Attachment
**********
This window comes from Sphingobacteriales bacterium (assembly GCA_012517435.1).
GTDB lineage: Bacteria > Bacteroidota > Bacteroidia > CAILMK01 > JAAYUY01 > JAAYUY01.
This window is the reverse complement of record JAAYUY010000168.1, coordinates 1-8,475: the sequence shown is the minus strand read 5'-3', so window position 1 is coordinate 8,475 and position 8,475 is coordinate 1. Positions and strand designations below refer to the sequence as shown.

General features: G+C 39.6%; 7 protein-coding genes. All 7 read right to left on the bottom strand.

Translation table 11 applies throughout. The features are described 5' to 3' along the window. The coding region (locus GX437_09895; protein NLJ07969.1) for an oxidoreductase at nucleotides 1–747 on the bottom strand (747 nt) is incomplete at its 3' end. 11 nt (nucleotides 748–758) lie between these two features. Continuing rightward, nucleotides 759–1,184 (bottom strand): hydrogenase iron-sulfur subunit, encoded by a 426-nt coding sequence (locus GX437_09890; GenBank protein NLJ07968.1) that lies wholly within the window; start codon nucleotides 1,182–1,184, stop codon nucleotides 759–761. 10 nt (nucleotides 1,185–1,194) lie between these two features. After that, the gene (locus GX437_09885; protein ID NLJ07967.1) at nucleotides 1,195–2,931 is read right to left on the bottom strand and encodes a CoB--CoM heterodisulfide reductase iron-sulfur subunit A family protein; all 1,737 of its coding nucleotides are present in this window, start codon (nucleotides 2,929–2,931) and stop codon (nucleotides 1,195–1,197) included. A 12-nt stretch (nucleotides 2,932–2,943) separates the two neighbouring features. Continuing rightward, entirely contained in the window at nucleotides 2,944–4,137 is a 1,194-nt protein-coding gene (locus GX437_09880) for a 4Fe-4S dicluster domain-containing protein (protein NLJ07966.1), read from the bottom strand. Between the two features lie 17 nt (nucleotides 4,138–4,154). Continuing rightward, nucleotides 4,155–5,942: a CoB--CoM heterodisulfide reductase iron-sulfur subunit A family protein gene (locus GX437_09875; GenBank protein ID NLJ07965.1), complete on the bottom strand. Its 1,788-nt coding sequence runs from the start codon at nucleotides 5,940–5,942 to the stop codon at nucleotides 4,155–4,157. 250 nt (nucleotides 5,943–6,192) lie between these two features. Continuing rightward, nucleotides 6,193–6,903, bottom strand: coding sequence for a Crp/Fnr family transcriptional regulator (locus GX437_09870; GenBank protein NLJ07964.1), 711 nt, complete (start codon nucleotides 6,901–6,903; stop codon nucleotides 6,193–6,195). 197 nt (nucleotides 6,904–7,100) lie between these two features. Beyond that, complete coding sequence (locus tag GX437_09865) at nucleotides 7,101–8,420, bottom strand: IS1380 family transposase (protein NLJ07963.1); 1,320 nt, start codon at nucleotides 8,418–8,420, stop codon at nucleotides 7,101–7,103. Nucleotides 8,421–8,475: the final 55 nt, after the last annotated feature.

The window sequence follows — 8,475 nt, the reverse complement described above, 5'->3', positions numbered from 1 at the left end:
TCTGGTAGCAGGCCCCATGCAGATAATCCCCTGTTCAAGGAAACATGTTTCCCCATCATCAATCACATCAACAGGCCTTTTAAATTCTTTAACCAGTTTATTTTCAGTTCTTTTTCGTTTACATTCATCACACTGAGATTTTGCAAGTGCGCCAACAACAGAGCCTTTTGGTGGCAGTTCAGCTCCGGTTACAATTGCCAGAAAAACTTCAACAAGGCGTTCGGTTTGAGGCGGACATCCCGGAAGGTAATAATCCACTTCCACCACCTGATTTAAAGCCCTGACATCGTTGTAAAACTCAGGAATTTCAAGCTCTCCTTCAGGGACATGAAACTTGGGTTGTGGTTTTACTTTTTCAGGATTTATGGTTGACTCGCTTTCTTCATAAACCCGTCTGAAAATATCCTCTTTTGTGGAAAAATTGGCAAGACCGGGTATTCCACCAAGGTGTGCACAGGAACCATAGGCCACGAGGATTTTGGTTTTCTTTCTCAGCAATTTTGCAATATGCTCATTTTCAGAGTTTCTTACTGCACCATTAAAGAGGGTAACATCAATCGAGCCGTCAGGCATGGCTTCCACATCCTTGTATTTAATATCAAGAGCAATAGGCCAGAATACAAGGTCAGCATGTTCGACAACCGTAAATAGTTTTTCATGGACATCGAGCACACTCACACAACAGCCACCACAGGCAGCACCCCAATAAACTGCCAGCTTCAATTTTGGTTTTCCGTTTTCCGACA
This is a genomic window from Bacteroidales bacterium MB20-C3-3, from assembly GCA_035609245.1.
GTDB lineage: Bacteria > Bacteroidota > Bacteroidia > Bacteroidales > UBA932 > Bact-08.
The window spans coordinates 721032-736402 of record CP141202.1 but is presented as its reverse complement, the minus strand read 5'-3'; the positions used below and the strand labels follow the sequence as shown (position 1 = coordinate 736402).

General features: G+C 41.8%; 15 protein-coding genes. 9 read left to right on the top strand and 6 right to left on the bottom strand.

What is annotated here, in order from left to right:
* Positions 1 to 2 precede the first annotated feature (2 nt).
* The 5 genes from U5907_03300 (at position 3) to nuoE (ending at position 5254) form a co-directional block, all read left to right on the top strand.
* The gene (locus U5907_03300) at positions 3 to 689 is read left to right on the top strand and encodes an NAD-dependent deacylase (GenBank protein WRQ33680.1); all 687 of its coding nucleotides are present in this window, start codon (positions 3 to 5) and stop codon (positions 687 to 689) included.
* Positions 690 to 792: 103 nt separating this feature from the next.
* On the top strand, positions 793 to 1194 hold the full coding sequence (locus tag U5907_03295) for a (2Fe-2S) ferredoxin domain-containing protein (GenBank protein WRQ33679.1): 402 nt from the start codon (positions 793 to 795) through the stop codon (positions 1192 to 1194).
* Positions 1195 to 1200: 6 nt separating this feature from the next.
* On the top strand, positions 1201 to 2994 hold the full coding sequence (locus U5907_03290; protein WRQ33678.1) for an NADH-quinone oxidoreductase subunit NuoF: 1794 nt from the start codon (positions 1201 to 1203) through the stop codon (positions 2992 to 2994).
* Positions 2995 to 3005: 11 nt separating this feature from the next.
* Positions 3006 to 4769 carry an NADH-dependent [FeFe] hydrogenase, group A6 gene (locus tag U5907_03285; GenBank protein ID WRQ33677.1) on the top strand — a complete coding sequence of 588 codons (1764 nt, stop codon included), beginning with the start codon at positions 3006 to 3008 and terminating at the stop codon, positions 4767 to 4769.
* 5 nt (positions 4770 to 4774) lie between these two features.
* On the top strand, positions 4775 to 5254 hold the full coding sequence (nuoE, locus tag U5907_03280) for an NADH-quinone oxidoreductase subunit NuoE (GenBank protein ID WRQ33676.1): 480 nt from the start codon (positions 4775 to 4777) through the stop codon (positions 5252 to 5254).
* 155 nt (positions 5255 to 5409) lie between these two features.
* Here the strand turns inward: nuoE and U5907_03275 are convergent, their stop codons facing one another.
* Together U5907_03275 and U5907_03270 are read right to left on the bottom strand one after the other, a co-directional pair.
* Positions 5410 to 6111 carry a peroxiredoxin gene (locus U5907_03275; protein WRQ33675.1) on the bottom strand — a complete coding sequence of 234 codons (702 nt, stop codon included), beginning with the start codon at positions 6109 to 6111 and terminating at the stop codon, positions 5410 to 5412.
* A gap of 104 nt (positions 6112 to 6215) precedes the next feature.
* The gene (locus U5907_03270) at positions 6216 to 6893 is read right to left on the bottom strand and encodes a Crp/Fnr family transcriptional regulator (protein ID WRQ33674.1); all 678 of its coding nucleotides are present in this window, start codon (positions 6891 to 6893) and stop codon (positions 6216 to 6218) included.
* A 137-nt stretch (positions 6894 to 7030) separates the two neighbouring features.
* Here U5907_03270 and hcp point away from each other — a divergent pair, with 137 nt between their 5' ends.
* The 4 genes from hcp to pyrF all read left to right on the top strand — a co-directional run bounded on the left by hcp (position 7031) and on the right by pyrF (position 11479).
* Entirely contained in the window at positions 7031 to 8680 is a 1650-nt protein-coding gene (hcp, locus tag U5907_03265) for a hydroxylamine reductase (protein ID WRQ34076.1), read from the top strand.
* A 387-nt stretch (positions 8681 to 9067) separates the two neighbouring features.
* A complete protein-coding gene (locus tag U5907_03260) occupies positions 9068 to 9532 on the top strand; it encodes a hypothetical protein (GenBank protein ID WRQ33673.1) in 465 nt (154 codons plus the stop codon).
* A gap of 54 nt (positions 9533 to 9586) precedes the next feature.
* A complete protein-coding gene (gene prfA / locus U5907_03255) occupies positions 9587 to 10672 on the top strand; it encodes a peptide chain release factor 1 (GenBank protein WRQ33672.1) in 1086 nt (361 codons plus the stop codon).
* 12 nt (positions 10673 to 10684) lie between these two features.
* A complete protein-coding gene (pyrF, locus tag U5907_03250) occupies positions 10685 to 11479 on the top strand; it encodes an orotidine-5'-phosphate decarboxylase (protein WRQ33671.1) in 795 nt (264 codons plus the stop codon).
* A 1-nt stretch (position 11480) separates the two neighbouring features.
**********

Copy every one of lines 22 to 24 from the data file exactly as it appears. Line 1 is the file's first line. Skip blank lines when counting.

* 5 nt (positions 4770 to 4774) lie between these two features.
* On the top strand, positions 4775 to 5254 hold the full coding sequence (nuoE, locus tag U5907_03280) for an NADH-quinone oxidoreductase subunit NuoE (GenBank protein ID WRQ33676.1): 480 nt from the start codon (positions 4775 to 4777) through the stop codon (positions 5252 to 5254).
* 155 nt (positions 5255 to 5409) lie between these two features.